If you know one autistic person, you know one autistic person. An assistance cat’s skills should be tailored to the handler’s specific needs. The skills described here are those which suit my cat Chloe and which I find most helpful. Another autistic person and cat partnership may prefer a different combination.
Like many autistic people, I live alone. Without routine, it’s possible to enter a vicious cycle where delayed bedtimes, lack of sleep, missed meals, and binge-eating result in a downward spiral of increased isolation and poor mental health.
If we teach a cat to expect to be fed or receive a treat at the same time every day, we can make use of their internal alarm clock to provide reminders that are much harder to ignore than a mobile phone’s alarm clock function.
Like many autistic people, I have insomnia and have always struggled to wake up in the morning. I also struggle with depression and often feel a desire to withdraw rather than face the world. However, this is rarely a problem today as Chloe is now trained to wake me between 7-8 am.
When the correct time arrives, she watches me. If I move, she then starts meowing. If this fails to wake me, she repeatedly strokes my beard until I rise and reward her with food. In the unlikely event that stroking my beard doesn’t work, she slams down on me with her entire body weight.
As she wakes me after I move, I awake during a light sleep phase, ensuring I wake up feeling more rested.
If I need to wake up at a different time, I set the alarm. When the alarm fires, Chloe follows the same process and wakes me up.
Promoting healthy sleep
As well as waking me up, Chloe reminds me when to go to sleep by rubbing me with her face or tapping me on the arm. If I ignore her, she will lick my hand with her raspy tongue, which I cannot tolerate for too long.
On cue, she will lie across my legs and feet. This works similarly to a weighted blanket (which I didn’t like) and helps me sleep. Overnight, she is trained to sleep alongside me, providing comfort and security.
Improving eating patterns
As well as waking me and reminding me to go to bed, Chloe prompts me to have lunch and dinner.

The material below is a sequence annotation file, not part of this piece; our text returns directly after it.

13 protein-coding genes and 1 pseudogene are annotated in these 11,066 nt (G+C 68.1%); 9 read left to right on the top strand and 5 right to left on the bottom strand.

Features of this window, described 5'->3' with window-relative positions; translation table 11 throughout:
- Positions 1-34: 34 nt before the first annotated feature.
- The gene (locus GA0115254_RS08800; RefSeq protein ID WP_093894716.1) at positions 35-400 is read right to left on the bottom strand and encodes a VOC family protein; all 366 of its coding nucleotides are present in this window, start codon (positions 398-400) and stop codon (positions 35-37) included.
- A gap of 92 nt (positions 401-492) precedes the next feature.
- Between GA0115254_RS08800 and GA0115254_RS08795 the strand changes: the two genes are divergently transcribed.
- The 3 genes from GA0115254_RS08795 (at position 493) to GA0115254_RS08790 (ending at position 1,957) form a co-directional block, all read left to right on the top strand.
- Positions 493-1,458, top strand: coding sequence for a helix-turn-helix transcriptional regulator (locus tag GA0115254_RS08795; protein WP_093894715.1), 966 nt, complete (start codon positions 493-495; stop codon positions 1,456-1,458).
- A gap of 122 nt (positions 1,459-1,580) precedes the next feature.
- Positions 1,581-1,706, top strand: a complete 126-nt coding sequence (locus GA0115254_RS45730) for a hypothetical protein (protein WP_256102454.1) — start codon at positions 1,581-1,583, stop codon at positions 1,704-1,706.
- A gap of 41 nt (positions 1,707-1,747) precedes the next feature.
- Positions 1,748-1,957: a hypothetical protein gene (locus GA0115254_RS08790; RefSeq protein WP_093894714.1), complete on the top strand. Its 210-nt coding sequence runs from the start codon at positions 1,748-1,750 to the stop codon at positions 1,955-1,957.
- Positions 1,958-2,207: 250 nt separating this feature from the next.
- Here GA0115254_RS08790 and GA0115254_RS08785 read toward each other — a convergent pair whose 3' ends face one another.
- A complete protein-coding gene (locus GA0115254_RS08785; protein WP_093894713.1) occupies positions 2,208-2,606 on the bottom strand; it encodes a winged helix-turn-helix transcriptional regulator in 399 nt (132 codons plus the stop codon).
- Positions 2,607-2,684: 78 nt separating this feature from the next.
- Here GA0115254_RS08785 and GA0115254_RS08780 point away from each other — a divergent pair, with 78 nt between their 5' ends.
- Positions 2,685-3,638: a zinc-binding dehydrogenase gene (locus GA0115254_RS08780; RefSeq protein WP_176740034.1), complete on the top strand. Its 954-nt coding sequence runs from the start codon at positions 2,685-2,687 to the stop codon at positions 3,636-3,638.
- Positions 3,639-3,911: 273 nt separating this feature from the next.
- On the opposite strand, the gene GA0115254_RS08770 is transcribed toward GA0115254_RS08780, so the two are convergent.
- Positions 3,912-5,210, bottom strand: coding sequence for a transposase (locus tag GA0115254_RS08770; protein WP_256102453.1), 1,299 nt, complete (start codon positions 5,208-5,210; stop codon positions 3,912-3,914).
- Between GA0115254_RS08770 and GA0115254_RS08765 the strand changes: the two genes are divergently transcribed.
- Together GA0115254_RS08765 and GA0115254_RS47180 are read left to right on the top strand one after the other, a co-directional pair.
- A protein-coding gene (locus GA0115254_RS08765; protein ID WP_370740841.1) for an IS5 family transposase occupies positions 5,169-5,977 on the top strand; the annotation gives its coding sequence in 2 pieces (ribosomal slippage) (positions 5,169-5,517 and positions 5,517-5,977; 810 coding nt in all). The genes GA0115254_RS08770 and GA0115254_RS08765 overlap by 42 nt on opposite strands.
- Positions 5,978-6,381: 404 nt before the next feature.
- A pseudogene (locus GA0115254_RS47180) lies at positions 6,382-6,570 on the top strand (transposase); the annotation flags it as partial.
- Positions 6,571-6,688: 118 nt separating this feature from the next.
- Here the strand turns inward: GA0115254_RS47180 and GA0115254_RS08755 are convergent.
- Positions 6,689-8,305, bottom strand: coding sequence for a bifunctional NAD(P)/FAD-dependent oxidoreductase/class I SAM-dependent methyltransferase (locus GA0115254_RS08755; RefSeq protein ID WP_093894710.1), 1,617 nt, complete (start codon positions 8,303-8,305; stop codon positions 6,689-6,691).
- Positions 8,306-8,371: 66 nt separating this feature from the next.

Chloe reminds me to take daily medication.
Easing transitions and change
In day-to-day life, there are two main types of change and transition:
• Major transitions: for example, changing job or moving house.
• Minor changes: for example, moving from one activity to another or learning that your favourite restaurant dish is not available.
Like many autistic people, I find both challenging. However, the introduction of Chloe has made a significant difference.
Acting as a focal comfort to prevent overstimulation
Most cats are most comfortable at home. They are naturally sensitive creatures that flee from any threat or uncertainty. Unfamiliar sounds, smells, sights, and events can lead to fear and anxiety. However, if we slowly and carefully expose a cat to different circumstances with no untoward consequences, they can become used to them and suffer no ill effects.
Over several years, I have trained Chloe to be comfortable travelling on my shoulder or sitting next to me on a train journey. She will also sit still in a restaurant and quickly adapt to living in a hotel room for several days or weeks. This public access training means she can be ever-present, bringing structure and consistency to my environment.
Her familiar texture, smell, and behaviour also help in moments when I feel stressed or overloaded. She acts as focal comfort to prevent shutdowns in overstimulating environments or situations.
Chloe also has a laid back and amiable temperament. She is obedient and unobtrusive. By remaining calm, her relaxed demeanour helps when change occurs.